# Invertibility of the planar algebra-subfactor correspondence

In Jones's paper "Planar Algebras I", Theorem 4.2.1 establishes that an extremal finite index subfactor admits a spherical C*-planar algebra structure, and Theorem 4.3.1 establishes that spherical C*-planar algebra arise from subfactors. It seems unlikely, due to the key ingredient of the proof of Theorem 4.3.1, that these processes are inverses of one another.

Question: Is there a class of subfactors for which one can associate planar algebras in a reversible way? (I.e. for which there is a known inverse for the way one passes from the subfactor to the planar algebra, and vice versa?)

(In particular I am wondering if this is now possible in light of the work of Jones, Shlyakhtenko and Guionnet.)

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Sorry, Dmitri. I wasn't aware of this. –  Jon Bannon Jan 22 '11 at 1:56

Yes, strongly amenable subfactors of the hyperfinite $II_1$-factor are completely classified by their standard invariant. The finite depth case was done by Popa's Classification of subfactors: the reduction to commuting squares (MR1055708), and the infinite depth case was finished by Popa's Classification of amenable subfactors of type $II$ (MR1278111). The reconstruction theorem in this case reproduces a hyperfinite $II_1$-subfactor.

The Guionnet-Jones-Shlyakhtenko construction reproduces an inclusion of interpolated free-group factors (arXiv:0911.4728), and there is a specific formula for which factors you get. So you need to start with the right factors (modulo the free-group factor isomorphism problem...).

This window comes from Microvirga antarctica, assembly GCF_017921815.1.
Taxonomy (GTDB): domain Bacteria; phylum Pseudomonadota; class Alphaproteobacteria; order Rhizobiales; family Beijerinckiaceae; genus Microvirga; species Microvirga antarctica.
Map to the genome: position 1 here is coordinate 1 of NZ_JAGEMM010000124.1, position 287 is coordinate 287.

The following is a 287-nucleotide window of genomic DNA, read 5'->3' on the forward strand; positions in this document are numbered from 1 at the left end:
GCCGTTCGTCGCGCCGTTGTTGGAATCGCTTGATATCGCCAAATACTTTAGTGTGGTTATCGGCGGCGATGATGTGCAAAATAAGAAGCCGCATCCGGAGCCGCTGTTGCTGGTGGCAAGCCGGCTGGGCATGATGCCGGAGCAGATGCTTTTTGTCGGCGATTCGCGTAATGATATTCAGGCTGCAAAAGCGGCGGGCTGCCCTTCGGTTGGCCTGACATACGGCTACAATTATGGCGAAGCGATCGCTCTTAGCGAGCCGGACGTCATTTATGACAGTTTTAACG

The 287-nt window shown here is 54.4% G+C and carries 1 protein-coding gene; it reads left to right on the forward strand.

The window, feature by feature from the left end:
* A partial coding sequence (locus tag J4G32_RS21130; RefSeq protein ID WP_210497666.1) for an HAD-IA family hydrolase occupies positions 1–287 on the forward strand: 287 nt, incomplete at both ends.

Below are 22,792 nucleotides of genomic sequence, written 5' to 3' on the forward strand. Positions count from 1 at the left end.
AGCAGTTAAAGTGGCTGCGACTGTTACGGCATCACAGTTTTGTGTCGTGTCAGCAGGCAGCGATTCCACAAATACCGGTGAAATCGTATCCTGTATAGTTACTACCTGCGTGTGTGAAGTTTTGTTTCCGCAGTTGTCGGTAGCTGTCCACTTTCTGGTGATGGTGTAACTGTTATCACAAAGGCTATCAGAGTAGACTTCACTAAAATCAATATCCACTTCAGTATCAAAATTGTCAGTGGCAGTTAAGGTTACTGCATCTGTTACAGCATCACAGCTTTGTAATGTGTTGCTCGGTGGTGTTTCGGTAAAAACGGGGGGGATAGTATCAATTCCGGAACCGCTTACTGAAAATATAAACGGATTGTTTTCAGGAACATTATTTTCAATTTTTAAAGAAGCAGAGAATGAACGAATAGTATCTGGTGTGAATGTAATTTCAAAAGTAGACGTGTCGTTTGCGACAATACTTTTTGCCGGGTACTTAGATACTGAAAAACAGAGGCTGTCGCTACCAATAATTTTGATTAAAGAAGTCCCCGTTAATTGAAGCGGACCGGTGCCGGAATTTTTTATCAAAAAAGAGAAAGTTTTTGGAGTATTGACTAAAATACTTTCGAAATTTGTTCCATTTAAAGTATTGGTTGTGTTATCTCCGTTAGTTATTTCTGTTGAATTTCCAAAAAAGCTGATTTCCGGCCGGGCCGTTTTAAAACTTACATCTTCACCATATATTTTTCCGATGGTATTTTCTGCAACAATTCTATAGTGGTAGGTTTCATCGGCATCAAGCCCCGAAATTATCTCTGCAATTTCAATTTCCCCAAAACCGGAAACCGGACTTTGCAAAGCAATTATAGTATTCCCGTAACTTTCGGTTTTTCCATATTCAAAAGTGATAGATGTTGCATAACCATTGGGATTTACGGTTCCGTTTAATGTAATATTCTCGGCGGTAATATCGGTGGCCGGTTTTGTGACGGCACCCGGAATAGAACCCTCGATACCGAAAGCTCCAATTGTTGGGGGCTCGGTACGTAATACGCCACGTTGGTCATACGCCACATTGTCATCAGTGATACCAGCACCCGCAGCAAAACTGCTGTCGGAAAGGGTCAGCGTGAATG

EDIT: Noah's answer makes a really important point. I should point out that at index 6, Bisch, Nicoara, and Popa constructed an uncountable family of (non-amenable) subfactors of the hyperfinite $II_1$-factor with the same standard invariant with property (T) (MR2314611). As they say in the abstract:

We exploit the fact that property (T) groups have uncountably many non-cocycle conjugate cocycle actions on the hyperfinite $II_1$ factor.

For a discrete group, if you're amenable and you have property (T), then you're finite. For a subfactor, if you're amenable and you have property (T), then you're finite depth. So once you're in the infinite depth property (T) setting, there's no hope for a bijective correspondence between subfactors and planar algebras.

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Thanks Dave and Noah! I'll accept this first answer. –  Jon Bannon Jan 23 '11 at 14:51